Dark times in life can make for some of the best music in any artist’s career. Most mainstream music fans will always remember the dark and depressive early work from Trent Reznor with glee, even if his life was truly moving in a downward spiral in order to create those classics. The Isolation Tapes seems to act in a similar fashion, creating music through a need to find one’s self after dark days. In order to pull this off, they decided to stay in a remote cabin for five days with only a fire to keep warm and natural sounds to create ethereal and therapeutic music. This glimpse into The Isolation Tapes’ soul is lush and refreshing from a musical standpoint.
The Isolation Tapes are not going to change your views on stripped back ambient music. The instrumentation is nothing new with guitars, ambient drone, and an occasional didgeridoo to bring some Australian flair. However, the feeling a listener can get from such sounds are ethereal and majestic in all ways possible. You can feel the pain, agony, and depression throughout. You also get to feel the hope, awakening of a soul, and a tinge of happiness along the way.
All five tracks work in unison to create the immense moods represented throughout. “92 Days of Sombre” kicks off the album in a simple fashion. The short track is an instrumental that features the didgeridoo, deeply hidden vocal sampling, and slowly strummed guitar work to set an effective mood, The follow up, “Like Autumn Leaves” is a strong companion. The beautiful wall of ambient guitars and string samples are pretty on the ears, while lyrics speak toward the feeling of isolation. “A New Man” is the best song on the album, and possibly one of the best songs of this year. The vocals and guitars on the song are fragile, feeling as if they could break like glass at any moment. Early lines equating finding one’s self as surgery is impressively tangible. There is a dual vocal mix near the end that is very strong in front of a building guitar line and sweeping noise in the background.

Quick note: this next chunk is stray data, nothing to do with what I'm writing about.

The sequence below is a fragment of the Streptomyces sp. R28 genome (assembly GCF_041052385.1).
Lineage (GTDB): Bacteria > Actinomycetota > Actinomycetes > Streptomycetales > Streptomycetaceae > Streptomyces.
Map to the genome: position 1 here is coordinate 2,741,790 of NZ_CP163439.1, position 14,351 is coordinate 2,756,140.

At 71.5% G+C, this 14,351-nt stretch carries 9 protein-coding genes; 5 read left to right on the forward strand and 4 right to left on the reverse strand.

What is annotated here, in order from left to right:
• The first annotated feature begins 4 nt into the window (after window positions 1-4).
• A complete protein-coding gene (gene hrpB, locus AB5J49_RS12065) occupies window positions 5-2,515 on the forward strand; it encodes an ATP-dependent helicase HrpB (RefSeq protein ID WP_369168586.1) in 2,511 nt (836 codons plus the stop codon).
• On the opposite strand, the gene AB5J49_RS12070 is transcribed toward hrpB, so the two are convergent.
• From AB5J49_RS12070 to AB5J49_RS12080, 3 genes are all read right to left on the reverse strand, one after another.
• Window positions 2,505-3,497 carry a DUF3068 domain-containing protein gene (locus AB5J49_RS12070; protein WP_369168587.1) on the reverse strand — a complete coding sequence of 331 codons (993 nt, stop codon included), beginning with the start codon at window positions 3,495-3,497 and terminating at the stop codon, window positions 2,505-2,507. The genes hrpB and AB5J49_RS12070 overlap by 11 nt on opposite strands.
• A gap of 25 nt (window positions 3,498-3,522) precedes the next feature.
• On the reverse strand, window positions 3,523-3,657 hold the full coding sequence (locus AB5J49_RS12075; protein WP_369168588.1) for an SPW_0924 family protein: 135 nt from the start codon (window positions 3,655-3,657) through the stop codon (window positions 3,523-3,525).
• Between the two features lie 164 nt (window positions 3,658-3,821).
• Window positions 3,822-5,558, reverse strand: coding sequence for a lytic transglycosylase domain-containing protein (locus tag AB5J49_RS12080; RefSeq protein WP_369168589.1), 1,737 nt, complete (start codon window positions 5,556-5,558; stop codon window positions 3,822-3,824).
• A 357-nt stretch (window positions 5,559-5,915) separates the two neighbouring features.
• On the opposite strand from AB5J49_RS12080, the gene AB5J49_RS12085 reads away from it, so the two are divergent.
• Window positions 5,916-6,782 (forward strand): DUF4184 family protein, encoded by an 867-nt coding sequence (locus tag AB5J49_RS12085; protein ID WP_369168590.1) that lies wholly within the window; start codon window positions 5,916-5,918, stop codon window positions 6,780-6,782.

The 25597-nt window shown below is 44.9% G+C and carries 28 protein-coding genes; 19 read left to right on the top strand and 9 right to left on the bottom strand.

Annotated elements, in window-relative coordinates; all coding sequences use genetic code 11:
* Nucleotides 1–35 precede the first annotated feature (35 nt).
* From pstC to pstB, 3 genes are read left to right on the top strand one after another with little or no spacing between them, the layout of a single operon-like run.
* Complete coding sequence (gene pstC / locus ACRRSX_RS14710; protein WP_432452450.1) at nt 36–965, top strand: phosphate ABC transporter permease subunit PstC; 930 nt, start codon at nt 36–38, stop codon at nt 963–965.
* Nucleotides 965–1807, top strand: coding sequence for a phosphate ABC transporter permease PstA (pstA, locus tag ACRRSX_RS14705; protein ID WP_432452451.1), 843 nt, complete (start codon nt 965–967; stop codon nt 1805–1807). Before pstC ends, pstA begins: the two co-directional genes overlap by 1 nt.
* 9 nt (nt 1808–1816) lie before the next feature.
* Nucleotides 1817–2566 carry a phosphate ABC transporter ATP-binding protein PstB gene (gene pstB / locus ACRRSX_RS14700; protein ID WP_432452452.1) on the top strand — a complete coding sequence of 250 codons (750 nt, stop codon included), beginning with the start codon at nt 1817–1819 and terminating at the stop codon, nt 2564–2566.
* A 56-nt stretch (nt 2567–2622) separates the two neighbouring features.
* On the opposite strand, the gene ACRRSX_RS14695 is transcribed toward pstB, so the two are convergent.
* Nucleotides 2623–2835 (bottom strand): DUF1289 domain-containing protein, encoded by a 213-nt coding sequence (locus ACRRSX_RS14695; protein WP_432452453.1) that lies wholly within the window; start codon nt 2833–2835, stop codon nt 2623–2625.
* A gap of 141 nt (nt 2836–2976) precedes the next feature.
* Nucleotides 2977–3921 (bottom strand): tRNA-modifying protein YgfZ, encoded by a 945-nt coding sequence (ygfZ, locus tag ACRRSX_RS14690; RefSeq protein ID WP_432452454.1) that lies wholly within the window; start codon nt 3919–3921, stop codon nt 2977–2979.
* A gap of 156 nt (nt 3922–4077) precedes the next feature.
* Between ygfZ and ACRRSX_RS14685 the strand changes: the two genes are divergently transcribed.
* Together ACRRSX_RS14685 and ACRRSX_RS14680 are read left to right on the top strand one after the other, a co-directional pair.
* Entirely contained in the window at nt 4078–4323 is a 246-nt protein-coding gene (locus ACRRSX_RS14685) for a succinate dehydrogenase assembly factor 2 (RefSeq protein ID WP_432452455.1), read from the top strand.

The final two tracks bring the concept together as a whole. “Brood” is a nasty and dark instrumental that opens with heavy and ambient backdrops, only to create a sense of fear and apprehension by the track’s end. “Down That Road” is an airy track that leads off with slow and distorted guitar picking. The lyrics speak toward losing someone (possibly the former version of yourself) and witnessing the memories fading away slowly. A need for human contact manifests itself into the mood of the track, while the last segment picks up the pace and ends the album on a hopeful tone for the future.
There really is nothing to complain about regarding the record as a whole. The concept is perfectly executed at every step, the instrumentation is stripped back and powerful as a result, and the vocals are truly haunting. Clocking in at 18 minutes and five tracks, it is pretty remarkable how much staying power The Isolation Tapes can create.
For fans of: Giles Corey, Sun Kil Moon, and Radiohead
1. 92 Days of Sombre
2. Like Autumn Leaves
3. A New Man
5. Down That Road